Don't get me wrong, everything on your list are should-do if you hope to improve. Tthat includes taking professional lessons.

Fred

Scott Lee
08-19-2003, 10:28 AM
Jim...I have told you this many times before! Improve the QUALITY of your stroke, and your overall game will improve dramatically. That is done with very specific practice. Just "practice" itself, will not necessarily improve your game. Practice drills do not have to be 'boring'. Nor do they have to be practiced for hours at a time to have relevance or results. The drills I have showed you should take NO MORE than an hour (and really only 20 minutes, once you get them down). They are stairstepped, cover almost all aspects of your game, and go from incredibly easy to perform, all the way to somewhat difficult (in 5 exercises).
There is no magic pill...but these will work, when done with dedication and discipline!

Scott

griffith_d
08-19-2003, 12:09 PM
I agree with Scott,..the perfection of your stroke will help the most. We can all make "the shot", it is how many times in a row you can make that will tell the difference.

After the stroke is at its best, then go for learning the diamond system, kicks and banks and make them many times in a row no matter where the CB and OB are placed.

Also, perform the 3 ball runout, then 4 ball, then 5 and so on until you cannot miss.

Keep learning more shots to put in your arsenal until your game is at its highest,....then you will really be good.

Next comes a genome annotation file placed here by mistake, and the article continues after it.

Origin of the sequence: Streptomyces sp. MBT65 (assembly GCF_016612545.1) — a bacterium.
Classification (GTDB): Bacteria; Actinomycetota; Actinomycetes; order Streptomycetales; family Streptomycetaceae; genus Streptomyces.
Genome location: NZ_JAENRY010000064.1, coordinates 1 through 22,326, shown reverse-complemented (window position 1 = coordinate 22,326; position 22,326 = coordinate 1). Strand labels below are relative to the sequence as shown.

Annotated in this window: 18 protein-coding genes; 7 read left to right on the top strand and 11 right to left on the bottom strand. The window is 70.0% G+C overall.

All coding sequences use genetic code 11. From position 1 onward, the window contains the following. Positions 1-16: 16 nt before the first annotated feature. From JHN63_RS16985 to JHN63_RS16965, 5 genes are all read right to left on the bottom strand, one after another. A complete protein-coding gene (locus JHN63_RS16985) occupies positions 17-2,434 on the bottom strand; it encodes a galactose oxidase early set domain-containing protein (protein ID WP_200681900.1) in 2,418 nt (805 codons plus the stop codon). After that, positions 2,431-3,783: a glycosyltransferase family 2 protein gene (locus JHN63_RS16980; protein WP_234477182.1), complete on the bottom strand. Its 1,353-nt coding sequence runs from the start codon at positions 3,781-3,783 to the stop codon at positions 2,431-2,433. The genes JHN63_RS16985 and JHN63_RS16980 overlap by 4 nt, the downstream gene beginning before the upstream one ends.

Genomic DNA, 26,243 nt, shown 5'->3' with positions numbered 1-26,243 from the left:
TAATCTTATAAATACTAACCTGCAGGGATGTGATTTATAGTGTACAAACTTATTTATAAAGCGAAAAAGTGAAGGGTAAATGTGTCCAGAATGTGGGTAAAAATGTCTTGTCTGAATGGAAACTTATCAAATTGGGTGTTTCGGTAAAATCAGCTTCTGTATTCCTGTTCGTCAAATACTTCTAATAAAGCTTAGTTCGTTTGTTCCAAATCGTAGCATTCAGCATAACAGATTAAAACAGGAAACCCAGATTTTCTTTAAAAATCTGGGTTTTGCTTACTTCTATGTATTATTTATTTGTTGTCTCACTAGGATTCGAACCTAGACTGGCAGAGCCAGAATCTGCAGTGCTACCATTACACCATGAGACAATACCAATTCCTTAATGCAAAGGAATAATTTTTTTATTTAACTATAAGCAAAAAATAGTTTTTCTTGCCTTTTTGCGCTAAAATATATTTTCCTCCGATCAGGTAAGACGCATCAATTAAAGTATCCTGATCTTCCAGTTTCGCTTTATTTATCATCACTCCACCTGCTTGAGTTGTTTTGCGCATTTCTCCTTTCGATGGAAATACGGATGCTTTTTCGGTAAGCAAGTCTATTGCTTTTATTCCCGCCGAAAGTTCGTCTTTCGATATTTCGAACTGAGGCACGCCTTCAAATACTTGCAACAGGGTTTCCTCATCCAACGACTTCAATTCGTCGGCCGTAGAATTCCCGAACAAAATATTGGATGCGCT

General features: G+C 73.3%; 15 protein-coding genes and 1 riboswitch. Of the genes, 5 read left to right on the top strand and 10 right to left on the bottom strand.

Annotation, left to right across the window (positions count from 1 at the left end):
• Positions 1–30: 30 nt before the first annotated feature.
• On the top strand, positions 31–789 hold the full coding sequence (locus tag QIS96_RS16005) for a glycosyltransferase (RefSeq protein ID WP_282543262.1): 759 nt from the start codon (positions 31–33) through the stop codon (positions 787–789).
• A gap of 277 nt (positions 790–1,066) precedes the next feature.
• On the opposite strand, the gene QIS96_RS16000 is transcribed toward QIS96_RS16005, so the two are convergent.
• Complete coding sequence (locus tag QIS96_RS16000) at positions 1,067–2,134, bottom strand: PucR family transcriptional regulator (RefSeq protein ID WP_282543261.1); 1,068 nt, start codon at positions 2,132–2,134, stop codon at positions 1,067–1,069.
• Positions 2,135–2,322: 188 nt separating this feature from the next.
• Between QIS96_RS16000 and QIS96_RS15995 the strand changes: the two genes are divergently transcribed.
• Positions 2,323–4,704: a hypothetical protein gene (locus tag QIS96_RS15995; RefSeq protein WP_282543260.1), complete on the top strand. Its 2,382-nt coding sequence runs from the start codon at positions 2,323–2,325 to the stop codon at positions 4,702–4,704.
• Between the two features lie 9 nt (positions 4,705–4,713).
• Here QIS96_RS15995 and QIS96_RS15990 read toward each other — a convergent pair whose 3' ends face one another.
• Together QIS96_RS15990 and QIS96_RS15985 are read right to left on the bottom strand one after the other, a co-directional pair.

Griff

bluewolf
08-19-2003, 12:37 PM
<blockquote><font class="small">Quote randyg:</font><hr>
BCA MASTER INSTRUCTOR randyg <hr /></blockquote>

Now that you mention it, knowing Jim, I think that he would really like your school, Randy. Interactive, fun, and learn a lot.

scott- i believe that a person must trust their stroke, not just have a good stroke.

Laura

preacherman
08-19-2003, 04:37 PM
Hi Scott,
I disappeared from the CCB forum for awhile, but here I am!

I agree with all you have said, and I still do your drills (and others at times).

It has been almost 1 1/2 years since you gave me my first lesson and I guess around a year since my last lesson from you. I also have recieved lessons from other professionals. My stroke is likely better than it ever was when you last saw me. BUT in the last few months I have not had a chance to be in a league, play in any tournaments, and get few lessons. I think all that has hurt my game of late. The only thing I have been able to do is practice and play with newbies. I do feel that I personally need the element of challenge (if when I come up on the losing end). Which I don't feel usually playing alone.

Thanks for your reply and stay in touch!

Jim :-)
www.christianpoolplayers.com (http://www.christianpoolplayers.com)

preacherman
08-19-2003, 04:49 PM
Hi Randy,
Thanks for your 3 part answer.

To which I say - YES, YES, YES.

I really enjoy pool, and have my own 8' Brunswick with Simonis cloth. I will play for hours on it, usually until someone quit on me.

Also I do enjoy practicing more than not practicing, and if I don't keep track of the time, an hour or two (in practice) will fly by. But it just doesn't compare to